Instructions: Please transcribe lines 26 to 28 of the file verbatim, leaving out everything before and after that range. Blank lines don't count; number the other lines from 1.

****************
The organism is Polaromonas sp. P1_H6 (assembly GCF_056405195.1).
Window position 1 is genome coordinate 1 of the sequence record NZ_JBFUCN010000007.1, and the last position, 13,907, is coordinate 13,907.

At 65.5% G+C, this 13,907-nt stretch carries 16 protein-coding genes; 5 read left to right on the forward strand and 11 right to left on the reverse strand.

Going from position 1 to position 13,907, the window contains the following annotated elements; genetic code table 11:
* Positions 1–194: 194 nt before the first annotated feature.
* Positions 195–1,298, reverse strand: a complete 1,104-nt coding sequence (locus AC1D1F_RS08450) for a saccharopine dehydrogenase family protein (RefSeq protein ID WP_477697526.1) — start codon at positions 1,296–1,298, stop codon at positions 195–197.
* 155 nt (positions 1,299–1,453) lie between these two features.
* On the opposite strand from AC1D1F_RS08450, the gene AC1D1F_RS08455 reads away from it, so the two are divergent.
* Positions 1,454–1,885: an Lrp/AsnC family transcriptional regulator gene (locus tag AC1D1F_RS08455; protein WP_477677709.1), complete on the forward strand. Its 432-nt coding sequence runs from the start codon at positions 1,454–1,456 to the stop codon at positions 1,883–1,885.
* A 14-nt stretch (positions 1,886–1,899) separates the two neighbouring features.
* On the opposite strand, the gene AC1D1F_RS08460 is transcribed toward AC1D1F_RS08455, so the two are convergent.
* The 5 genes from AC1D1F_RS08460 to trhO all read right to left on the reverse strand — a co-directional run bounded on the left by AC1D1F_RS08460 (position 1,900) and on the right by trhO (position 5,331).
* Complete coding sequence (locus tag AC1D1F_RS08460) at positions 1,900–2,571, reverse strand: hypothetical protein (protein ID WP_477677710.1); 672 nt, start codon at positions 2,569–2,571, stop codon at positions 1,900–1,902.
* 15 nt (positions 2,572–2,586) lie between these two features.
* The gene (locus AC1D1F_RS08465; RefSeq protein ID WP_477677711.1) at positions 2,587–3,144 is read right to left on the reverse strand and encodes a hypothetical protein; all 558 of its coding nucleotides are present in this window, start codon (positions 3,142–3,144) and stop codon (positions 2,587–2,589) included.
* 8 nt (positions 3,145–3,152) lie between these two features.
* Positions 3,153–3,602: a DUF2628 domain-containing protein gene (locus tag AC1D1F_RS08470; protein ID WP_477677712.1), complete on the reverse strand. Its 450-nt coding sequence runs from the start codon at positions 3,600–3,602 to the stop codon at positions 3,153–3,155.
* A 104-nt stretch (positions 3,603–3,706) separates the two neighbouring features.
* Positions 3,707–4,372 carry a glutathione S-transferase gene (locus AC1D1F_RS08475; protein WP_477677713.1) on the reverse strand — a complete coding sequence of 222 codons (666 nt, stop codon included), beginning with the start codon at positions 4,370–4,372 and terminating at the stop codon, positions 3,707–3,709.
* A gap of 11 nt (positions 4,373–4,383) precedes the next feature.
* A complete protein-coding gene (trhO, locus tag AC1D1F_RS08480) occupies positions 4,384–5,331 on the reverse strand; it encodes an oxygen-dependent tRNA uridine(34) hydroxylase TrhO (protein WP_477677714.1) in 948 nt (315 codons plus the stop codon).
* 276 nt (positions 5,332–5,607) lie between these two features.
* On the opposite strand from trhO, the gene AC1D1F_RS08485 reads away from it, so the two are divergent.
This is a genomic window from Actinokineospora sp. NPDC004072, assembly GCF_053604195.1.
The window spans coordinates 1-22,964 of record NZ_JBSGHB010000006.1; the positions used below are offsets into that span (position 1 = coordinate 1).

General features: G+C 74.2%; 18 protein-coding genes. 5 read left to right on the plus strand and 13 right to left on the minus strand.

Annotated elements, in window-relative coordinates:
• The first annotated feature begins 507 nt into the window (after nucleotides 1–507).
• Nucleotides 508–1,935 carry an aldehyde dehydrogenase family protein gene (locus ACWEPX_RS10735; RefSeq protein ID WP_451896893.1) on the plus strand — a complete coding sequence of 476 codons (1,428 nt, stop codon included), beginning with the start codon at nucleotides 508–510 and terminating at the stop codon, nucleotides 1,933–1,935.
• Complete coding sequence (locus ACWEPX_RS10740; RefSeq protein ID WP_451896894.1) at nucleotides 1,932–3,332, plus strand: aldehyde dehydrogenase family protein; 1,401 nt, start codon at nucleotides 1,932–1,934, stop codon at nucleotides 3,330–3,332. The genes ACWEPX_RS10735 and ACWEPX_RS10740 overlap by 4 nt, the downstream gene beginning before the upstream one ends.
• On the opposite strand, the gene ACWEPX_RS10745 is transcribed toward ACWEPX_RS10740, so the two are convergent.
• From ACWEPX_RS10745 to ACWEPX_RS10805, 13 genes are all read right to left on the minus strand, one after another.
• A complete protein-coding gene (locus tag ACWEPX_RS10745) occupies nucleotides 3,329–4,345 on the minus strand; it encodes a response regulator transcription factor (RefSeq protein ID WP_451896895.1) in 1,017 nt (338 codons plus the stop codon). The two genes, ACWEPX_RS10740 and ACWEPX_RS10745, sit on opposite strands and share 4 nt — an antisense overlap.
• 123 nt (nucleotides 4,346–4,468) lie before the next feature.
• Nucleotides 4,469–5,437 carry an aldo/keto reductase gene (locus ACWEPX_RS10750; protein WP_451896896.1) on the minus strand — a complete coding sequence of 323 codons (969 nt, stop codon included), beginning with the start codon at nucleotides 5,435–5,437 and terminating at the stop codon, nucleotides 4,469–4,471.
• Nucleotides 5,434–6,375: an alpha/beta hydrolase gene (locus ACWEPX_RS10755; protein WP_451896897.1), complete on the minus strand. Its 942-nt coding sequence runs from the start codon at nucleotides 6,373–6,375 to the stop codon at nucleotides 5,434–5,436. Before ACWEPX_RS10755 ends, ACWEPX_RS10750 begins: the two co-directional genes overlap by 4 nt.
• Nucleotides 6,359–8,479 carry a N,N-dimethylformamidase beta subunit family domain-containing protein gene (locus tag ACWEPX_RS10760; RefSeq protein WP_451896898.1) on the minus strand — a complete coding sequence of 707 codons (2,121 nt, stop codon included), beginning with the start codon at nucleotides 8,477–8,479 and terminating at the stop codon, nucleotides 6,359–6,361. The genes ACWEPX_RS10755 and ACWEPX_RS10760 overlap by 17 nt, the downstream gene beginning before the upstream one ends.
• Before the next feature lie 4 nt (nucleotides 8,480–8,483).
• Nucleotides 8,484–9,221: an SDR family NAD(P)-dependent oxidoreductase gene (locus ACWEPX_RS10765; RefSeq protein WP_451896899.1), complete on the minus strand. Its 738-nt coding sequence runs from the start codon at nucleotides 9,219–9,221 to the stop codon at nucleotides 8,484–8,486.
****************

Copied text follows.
General features: G+C 74.2%; 18 protein-coding genes. 5 read left to right on the plus strand and 13 right to left on the minus strand.

Annotated elements, in window-relative coordinates:
• The first annotated feature begins 507 nt into the window (after nucleotides 1–507).